• Review: "Castle Waiting #15 - I love that Linda Medley is completely ignoring what makes her setting so interesting for the D&D set and focusing on the characters." - Kevin Church
• Review: "Although aiming at twenty-somethings also interested in getting laid, getting wasted and getting rich, [in Rocky Vol. 2] Kellerman nonetheless manages to move beyond the ever-fertile grounds of the battle of the sexes, bodily functions and morning-after guilt-trips to produce a lot of work that is truly fresh, funny and uniquely personal." - Win Wiacek, Now Read This!
• Review: "Just like Heartbreak Soup and Locas, Lubais hard to put down, and Beto’s art gets better as it gets more experimental... there’s tons of good material here, and the humongous format can’t be beat in terms of bang for your buck." - The A.V. Club
• Review: "The 'family history' graphic novel subgenre can feel overdone at times... but volume one of Carol Tyler’s autobiographical You’ll Never Knowis the kind of smartly conceived, affectingly personal work that makes comics and memoirs look fresh... Carol Tyler works wonders with colored pencils and offbeat page designs... the breadth of her visual imagination is so impressive that... overreach is excusable. Also impressive: the thematic complexity of You’ll Never Know... [Grade] A-" - The A.V. Club
• Review: "The handsome hardcover collection The Brinkley Girls brings together a generous sampling of [Nell] Brinkley’s work, leaning heavy on her stories of industrious women and the he-men they love... Brinkley’s art is so drop-dead gorgeous that readers may long to razor out every page to hang on the wall. [Grade] A-" - The A.V. Club (same link as above)
• Review: "...the fantastic Brinkley Girls hardcover put out by Fantagraphics... you would be doing yourself a favor by checking it out. Curse you Fantagraphics, I'm trying to save money you bastards." - This Is Why I Hate You
• Review: "Sally gets the cover in this 11th volume of The Complete Peanuts... Schulz is still in top form here in my opinion. There are few books I laugh at more, or enjoy more thoroughly than these fine collections. Highly recommended!" - Todd Klein
• Review: Bookgasm says of Supermen!: "...any self-respecting comics fan is going to eat [these stories] up like a Saturday-morning bowl of sugared cereal … and slurp up any leftover milk. If there’s a better gift of comics history this year… well, I’d no doubt fall in love with that one, too... Fantagraphics has done an amazing job in assembling this unique and colorful curio."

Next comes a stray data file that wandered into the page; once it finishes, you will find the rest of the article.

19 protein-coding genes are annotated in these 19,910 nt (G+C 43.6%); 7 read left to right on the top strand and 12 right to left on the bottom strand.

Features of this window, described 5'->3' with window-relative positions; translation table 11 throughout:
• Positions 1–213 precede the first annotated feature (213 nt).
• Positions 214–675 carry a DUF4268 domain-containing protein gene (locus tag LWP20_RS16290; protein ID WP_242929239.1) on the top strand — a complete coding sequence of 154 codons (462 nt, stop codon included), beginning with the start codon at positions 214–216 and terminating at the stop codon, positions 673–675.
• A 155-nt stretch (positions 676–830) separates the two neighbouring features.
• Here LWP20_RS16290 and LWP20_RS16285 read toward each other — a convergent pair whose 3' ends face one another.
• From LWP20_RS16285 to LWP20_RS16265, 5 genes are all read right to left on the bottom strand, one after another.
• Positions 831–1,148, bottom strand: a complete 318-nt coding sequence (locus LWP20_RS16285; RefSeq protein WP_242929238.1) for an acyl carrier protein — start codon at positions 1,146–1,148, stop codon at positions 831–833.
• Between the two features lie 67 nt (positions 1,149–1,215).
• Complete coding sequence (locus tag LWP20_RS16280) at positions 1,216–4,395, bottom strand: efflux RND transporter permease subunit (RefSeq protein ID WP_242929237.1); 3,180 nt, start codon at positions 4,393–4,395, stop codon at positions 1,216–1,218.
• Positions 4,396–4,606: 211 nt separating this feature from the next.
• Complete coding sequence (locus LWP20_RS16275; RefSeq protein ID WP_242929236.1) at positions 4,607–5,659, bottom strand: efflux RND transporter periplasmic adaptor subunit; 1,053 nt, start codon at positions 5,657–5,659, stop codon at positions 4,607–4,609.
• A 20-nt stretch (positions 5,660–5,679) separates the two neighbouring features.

• Review: Comics Worth Reading gives "a big tip of the hat to the fine folks at Fantagraphics for getting Sam's Strip back into print after all these decades. As usual, they have spared no expense in putting together a visually excellent package... If you ever had more than a passing interest in newspaper strips, you owe it to yourself to check out this collection."
• History: In his Savage Critics post about "vaporware" comics projects culled from the pages of mid-1980s Amazing Heroes Preview Specials, Douglas Wolk digs up our never-produced Alan Moore anthology series and a choice quote from Kim Thompson
With our forthcoming opus STRANGE & STRANGE: THE WORLD OF STEVE DITKO hitting in just a few weeks, I thought I would share a brief Steve Ditko story. About ten years ago we had the great fortune of publishing a new series by Mr. Ditko, STEVE DITKO'S STRANGE AVENGING TALES. This was incredibly exciting to me, having been a lifelong Ditko fan. Unfortunately, I did not get to interact much with Mr. Ditko. See, I do all of our promotion, and to say that Mr. Ditko is not big on promotion is like saying the Pope is not big on gay marriage. And, he preferred snail mail to phone. As such, I did not have many opportunities to interact with one of the greatest comic book artists of all-time. Except one.
At the time, the venerable fan publication COMICS BUYERS GUIDE was very excited about Mr. Ditko's new series, and CBG Editor Maggie Thompson was kind enough to offer us the cover of an issue to promote the book, but asked if Mr. Ditko would provide an original cover for CBG. As I recall, Gary Groth ran the idea by Ditko and, somewhat surprisingly, he was game. So, I mailed Mr. Ditko all of the appropriate specifications for creating an original CBG cover. A week or so later, I received the following postcard in the mail:
I have to say, getting a postcard in the mail from Steve Ditko was just about the coolest thing ever. I was jazzed. I of course promptly wrote him back with enthusiasm, hoping to cement our acquaintanceship, telling him that I looked forward to the piece.
Soon thereafter, as promised, Ditko delivered the cover, and it was great -- a beautiful, greytoned wash illustration tying into the new series.
And here's where I made my mistake. As I recall, I wrote him back even more enthusiastically, thanking him for the piece. In an effort to be as thorough as possible, and since we still had some time before CBG's deadline, I reminded him (in case he hadn't seen an issue recently) that CBG had just switched from a B&W newspaper format to a tabloid format with color covers , and so color did remain an option if he was so inclined -- I just wanted to make sure he wasn't limiting himself to B&W because he thought he had to.
Anyway, a week or so later I got this postcard:
Reading the card now, I'm not even sure if he was actually that upset. I mean, he still sent his "regards," so maybe he was just trying to be as clear as possible, but at the time, I was convinced I'd royally pissed him off and felt terrible about it. I still do. Shortly after this, Ditko quit the series over other disagreements with Gary Groth, and only the first issue was published. So I never got the chance to prove to Mr. Ditko that I wasn't a moron.
I suppose, given Mr. Ditko's philosophical worldview, I never should have doubted that B&W cover. Maybe it was the shades of grey that threw me off. Either way, the pure white, economic postcards should have been a reminder that Mr. Ditko knew exactly what he was doing and I never should have questioned him.